Officials break ground on Highland Park development in Newberry

Gromax officials and investors break ground alongside local officials.
Gromax officials and investors break ground alongside local officials.
Photo by Glory Reitz

Local officials gathered in a field on Wednesday morning to break ground on Highland Park, a 128-acre development on the south side of State Road 26 between SW 242 Street and Newberry Lane. 

“We want to build and develop great places for people to live, great places for people to work, and great places for people to shop and recreate,” Paul Grohman, an owner of Gromax Development, said in an interview. “We’re really excited about it. People, when they actually see that, ‘wow, this is gonna be good for me,’ we love that.” 

Paul Grohman, a Gromax Development owner, said Newberry is a good location for business development.
Photo by Glory Reitz Paul Grohman, a Gromax Development owner, said Newberry is a good location for business development.

Gromax is based out of Pearland, Texas, but is expanding its operations in Florida. Gromax partner Tommy Miles, a Chiefland resident, is in charge of Gromax Florida, and he said he expects the development to bring a lot of revenue to Newberry. 

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Grohman said “turning dirt” is the most exciting step in the process, as progress finally becomes visible. 

The development will begin with 150,000 square feet of commercial space, including a Wawa gas station and with the possibility of a Culvers, a CVS, a Slim Chickens, a Starbucks and a McDonald’s. The Wawa comes with a stipulation from the city that a new traffic signal be added to the intersection of Newberry Road and Newberry Lane. 

Over time, Gromax plans to add 350 dwelling units. 

City Manager Mike New said when he was hired, the city commission asked him to help promote business growth in the town. New said that the task was more difficult than he had expected, but that Newberry’s growth in houses and residents was what it needed to attract the ultimate goal of businesses. 

“That’s what the community really, really wanted, was some reasons that they could stay in Newberry and not fight the traffic to get to Gainesville for goods and services that they wanted,” New said in a speech at the groundbreaking. 

The Newberry City Commission approved the Highland Park construction plans two weeks ago after a year-long application process.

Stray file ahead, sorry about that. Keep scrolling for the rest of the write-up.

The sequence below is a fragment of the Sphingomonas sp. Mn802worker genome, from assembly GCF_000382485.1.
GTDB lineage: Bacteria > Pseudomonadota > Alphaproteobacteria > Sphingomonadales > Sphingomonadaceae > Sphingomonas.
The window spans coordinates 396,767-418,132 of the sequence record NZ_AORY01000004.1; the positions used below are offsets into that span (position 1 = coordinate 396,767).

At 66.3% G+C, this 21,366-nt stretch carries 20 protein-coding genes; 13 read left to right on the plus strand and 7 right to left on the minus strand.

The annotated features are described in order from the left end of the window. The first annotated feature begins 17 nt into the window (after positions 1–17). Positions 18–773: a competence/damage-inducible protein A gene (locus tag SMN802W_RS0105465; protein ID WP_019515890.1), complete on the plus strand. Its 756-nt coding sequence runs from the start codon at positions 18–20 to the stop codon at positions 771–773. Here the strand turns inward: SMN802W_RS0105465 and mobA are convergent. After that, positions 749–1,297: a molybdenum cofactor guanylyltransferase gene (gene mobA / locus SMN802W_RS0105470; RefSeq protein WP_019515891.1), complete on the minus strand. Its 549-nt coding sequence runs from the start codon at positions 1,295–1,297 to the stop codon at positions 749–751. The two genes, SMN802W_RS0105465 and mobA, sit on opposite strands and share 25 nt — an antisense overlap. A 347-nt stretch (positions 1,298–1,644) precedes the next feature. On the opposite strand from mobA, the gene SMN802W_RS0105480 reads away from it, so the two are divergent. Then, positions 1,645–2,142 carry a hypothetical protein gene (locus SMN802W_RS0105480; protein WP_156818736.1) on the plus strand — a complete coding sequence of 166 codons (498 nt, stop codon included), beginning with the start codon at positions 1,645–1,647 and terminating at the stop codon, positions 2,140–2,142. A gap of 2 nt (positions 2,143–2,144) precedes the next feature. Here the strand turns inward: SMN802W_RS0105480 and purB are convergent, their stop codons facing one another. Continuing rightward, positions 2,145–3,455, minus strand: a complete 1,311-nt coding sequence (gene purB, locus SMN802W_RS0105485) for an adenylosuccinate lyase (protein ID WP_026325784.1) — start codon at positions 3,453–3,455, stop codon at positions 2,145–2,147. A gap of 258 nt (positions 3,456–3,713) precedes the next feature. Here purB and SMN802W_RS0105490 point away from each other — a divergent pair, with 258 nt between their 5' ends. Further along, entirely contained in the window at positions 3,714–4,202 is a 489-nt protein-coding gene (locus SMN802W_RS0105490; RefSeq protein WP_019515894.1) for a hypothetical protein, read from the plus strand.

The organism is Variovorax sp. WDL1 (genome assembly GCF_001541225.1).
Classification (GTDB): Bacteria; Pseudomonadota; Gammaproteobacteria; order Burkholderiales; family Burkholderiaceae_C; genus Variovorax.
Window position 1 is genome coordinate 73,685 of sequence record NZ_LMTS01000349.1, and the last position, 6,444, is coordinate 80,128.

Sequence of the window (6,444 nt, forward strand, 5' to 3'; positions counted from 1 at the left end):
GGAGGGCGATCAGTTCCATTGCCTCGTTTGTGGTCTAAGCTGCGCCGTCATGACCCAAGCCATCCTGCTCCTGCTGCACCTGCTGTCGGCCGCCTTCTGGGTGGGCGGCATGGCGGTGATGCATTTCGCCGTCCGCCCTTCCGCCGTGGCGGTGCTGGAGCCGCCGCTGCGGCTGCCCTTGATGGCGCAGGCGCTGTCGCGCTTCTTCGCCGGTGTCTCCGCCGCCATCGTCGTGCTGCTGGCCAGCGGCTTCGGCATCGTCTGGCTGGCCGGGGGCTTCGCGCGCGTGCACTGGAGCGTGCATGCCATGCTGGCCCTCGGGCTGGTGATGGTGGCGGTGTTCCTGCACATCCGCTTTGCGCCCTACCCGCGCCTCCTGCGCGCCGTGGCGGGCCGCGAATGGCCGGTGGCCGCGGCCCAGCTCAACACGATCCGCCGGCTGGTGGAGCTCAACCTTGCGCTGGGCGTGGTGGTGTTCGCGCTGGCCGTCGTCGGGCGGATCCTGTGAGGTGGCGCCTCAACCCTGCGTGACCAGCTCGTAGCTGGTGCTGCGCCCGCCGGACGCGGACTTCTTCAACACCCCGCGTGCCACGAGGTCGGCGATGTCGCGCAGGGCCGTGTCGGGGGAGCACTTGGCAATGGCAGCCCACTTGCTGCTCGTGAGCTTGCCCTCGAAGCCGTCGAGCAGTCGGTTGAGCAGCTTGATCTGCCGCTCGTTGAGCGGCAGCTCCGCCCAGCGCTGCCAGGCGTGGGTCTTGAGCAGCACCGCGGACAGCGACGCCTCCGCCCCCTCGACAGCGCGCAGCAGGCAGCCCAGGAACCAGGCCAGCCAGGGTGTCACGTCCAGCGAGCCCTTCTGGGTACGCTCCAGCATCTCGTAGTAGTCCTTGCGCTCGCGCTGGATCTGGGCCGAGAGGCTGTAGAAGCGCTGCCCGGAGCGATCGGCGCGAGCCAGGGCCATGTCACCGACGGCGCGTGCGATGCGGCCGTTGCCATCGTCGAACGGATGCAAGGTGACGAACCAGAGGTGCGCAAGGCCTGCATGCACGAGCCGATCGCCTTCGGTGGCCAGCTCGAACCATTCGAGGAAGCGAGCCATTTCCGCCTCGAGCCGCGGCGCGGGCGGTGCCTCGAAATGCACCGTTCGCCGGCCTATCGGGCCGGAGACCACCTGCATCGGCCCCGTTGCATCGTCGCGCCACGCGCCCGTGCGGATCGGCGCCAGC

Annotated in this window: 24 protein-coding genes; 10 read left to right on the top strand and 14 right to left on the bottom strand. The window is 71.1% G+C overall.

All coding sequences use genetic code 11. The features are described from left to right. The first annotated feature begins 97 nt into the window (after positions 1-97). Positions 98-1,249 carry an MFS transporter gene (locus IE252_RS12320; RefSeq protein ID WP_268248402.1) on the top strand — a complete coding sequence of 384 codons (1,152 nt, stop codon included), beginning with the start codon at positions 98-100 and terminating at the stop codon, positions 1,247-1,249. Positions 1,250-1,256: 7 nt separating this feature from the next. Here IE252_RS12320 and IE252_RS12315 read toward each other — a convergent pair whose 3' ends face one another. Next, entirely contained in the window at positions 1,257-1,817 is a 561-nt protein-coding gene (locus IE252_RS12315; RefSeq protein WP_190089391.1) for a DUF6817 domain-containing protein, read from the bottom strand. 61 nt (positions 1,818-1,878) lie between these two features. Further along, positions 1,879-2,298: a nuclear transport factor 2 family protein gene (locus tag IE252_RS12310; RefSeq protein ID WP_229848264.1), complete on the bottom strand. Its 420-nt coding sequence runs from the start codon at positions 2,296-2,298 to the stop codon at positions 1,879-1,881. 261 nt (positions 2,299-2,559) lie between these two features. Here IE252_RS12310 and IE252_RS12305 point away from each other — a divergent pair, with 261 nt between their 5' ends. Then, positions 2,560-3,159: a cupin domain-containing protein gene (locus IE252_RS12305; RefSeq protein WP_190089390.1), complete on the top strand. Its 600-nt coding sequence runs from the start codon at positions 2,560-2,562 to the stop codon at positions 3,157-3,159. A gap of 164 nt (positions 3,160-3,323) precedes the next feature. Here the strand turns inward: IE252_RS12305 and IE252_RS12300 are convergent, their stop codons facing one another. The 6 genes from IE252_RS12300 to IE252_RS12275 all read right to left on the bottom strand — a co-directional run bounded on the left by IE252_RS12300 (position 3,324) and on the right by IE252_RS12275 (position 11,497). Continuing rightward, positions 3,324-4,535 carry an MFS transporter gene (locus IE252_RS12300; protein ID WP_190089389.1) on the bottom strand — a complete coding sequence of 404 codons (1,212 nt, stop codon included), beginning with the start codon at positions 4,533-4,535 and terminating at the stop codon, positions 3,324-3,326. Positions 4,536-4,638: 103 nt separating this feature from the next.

City Manager Mike New said Newberry is looking for more businesses in town.
Photo by Glory Reitz City Manager Mike New said Newberry is looking for more businesses in town.

Donald Long, a member of Newberry’s Planning & Zoning Board, said people want to be able to come home to Newberry and be able to stay in town after a long day at work, while still having access to things like restaurants and grocery stores. 

Tommy Miles, a partner with Gromax, said he was excited to be getting started after a year-long application process.
Photo by Glory Reitz Tommy Miles, a partner with Gromax, said he was excited to be getting started after a year-long application process.

“We get to see the meat potatoes of this little piece of life, and what it can do and what it can bring to the city,” Long said in an interview. “And right now, with the amount of homes people have been complaining about coming to Newberry, businesses are something we look for.” 

Long said the planning & zoning board also worked with the developers to preserve a historic house on the property, which was built from the same stone as Newberry’s municipal building, according to Mayor Jordan Marlowe. 

“That’s the level of commitment that they [Gromax] have, to ensure that they are real partners with our community,” Marlowe said in a speech. “They have partnered with us on infrastructure. They are going to help make sure that we have a stoplight out here, that we’ve got the water capacity. They truly have just been amazing.” 

The groundbreaking was advertised only by word of mouth, but the event tent was packed with attendees, including Sheriff Emery Gainey, Newberry Commissioner Tony Mazon, Newberry Fire Chief Mike Vogel and State Representative candidate Chad Johnson. 

High Circle Ventures, a private equity/real estate investment company based out of Texas, is partnering with Gromax on the Highland Park project.

Mayor Jordan Marlowe said the application process is thorough so there is no reason to say 'no' by the time it reaches the commission.
Photo by Glory Reitz Mayor Jordan Marlowe said the application process is thorough so there is no reason to say ‘no’ by the time it reaches the commission.

Editor’s note: Information about High Circle Ventures was added to this article.

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